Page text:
Land Grants: 10 square miles (6400 acres) for each mile of track laid, provided in ten sections of 10-mile strips, in a checkerboard pattern with five alternate sections on each side of the railroad. The federal government retained the other strips of land for sale to the public.

Material Rights: Each railroad had the right to timber and stone on public lands, to be used for construction of the railroad.

Government Financing: The federal government would issue 30-year, 6% interest, first-mortgage bonds, in amounts determined by the terrain – $16,000 per mile for the “easy” work between Sacramento and the Sierra Nevada, and between Omaha and the Rocky Mountains; $48,000 per mile for the mountains; and $32,000 per mile between the two mountain ranges. The government would withhold 15% of the mountain funds and 25% of the other funds until completion of the entire railroad. The government would release no funds until each railroad company completed 40 miles of track and met certain capital requirements. Each company had to complete at least 50 miles of track within two years.

Construction Rights: If the Union Pacific reached the California-Nevada border before the Central Pacific, it could continue into California. If the Central Pacific reached the line first, it could continue construction beyond that point.

Forfeiture Provision: If the railroad was not completed by January 1, 1874, both companies forfeited to the federal government the entire railroad, “together with all their furniture, fixtures, rolling stock, machine shops, lands, tenements, hereditaments, and property of every kind and character.”

1863 Legislation The gauge of the track was set at 4 feet 8 ½ inches.

1864 Amendments

Land Grants: 20 square miles per mile of track, in 20-mile strips.

Funding: Funds were released after completion of 20 miles of track.

Company Bonds: The railroad companies were allowed to issue first-mortgage 30-year, 6% bonds, with the first 20 years of interest guaranteed by the federal government. The bonds could be issued 100 miles in advance of “continuous, completed track,” in increments of $24,000, $48,000, and $96,000, depending on the terrain.

Construction Limits: The Central Pacific was limited to building 150 miles across the Nevada line. Two years later, Collis Huntington successfully lobbied to remove that limitation. (14 Stat. 241, July 25, 1866)

Forfeiture: The 1862 forfeiture provision was removed.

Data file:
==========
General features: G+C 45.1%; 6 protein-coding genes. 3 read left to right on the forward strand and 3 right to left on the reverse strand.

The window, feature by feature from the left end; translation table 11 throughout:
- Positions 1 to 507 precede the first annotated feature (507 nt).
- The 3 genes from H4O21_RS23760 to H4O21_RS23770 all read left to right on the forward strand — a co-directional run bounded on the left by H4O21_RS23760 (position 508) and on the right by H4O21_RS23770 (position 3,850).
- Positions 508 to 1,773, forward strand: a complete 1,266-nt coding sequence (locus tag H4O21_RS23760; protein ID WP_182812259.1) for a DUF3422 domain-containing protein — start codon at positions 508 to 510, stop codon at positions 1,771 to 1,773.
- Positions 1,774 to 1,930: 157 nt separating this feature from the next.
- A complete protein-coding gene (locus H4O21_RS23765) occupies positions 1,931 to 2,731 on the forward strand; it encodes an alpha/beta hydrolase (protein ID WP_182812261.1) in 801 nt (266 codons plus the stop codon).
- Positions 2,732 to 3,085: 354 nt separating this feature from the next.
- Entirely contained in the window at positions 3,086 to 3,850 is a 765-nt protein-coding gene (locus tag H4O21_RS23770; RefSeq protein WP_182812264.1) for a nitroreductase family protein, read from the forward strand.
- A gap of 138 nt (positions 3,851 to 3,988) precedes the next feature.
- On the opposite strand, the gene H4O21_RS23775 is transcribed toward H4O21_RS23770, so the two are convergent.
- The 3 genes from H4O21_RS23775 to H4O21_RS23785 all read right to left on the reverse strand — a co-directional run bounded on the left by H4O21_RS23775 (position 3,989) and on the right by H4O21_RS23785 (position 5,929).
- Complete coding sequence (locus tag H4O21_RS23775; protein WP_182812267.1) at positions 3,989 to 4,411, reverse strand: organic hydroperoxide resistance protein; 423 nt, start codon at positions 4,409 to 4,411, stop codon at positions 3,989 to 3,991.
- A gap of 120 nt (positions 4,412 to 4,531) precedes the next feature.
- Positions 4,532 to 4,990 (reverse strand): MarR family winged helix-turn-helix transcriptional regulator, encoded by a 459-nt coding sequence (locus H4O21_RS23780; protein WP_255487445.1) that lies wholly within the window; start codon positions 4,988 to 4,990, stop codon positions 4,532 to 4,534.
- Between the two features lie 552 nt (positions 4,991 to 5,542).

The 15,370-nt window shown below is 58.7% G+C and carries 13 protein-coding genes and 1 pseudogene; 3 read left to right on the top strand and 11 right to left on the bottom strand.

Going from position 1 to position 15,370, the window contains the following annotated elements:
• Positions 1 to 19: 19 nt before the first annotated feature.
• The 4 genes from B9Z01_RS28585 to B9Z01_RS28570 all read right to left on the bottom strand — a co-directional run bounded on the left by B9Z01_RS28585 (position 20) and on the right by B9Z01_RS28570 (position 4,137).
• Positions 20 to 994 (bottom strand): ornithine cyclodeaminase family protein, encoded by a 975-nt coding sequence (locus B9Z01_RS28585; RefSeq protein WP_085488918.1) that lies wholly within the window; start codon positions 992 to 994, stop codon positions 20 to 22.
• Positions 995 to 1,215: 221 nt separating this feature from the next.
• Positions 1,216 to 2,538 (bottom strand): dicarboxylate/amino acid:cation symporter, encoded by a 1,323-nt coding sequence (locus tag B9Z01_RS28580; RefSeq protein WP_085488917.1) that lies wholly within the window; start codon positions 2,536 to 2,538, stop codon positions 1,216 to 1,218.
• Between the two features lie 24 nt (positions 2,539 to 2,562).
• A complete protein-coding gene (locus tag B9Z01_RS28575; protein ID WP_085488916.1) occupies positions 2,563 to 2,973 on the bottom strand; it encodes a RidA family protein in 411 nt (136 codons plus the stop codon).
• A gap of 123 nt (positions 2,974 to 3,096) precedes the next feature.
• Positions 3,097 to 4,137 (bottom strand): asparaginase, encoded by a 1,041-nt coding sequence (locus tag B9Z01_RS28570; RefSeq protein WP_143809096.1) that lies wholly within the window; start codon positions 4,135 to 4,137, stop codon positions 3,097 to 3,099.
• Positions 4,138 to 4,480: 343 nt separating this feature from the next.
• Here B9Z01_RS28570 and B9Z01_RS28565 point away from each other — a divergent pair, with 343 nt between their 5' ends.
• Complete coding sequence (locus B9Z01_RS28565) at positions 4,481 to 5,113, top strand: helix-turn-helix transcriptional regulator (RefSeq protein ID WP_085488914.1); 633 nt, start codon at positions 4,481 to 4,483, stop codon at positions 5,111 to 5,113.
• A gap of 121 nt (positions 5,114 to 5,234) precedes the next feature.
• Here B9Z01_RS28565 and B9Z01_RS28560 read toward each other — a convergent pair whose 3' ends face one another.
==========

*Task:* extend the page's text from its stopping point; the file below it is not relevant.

Commentary:

In hindsight, many of the legislative provisions appear very generous, especially the land grants. But much of the land between the Rockies and the Sierra Nevada had limited value in the absence of a railroad. The checkerboard pattern of land grants allowed the government to raise the funds needed to finance the government bonds. The private bonds had to have priority over the government bonds to make them marketable. Investors had too many other options for easier money. The railroads needed both public and private funds to succeed.

In the end, i.e., at the golden spike ceremony, Americans could look with pride at a monumental accomplishment. They no longer had to risk the deadly diseases of Panama or the perils of the trail across the continent to travel between the Atlantic and Pacific coasts. During the California Gold Rush, East Coast prospectors endured a six-month ordeal to reach the Sierra Nevada diggings. That journey now took two weeks by rail. Commerce would soon follow.

In 1869, the transcontinental railroad was every bit as important as the internet and related developments of today. The nation’s newspapers followed the progress of the competing railroads every step of the way.

In the East, we’ve spent four years re-living the 150th anniversary of the Civil War. I look forward to sharing a happier 150th anniversary, the golden spike ceremony at Promontory Point. After all, who doesn’t love trains, whether it’s Thomas & Friends, The Little Engine That Could, or Hell on Wheels?

Sources:

  • Pacific Railway Acts, 12 Stat. 489 (July 1, 1862), 12 Stat. 807 (Mar. 3, 1863), 13 Stat. 356 (July 2, 1864), 14 Stat. 241 (July 25, 1866).
  • Central Pacific Railroad Photographic History Museum, cprr.org/Museum/Tunnels.html.
  • For a more detailed discussion of the railroad companies’ “greasing the skids” for favorable legislation, see David Bain’s Empire Express (Penguin Group 1999).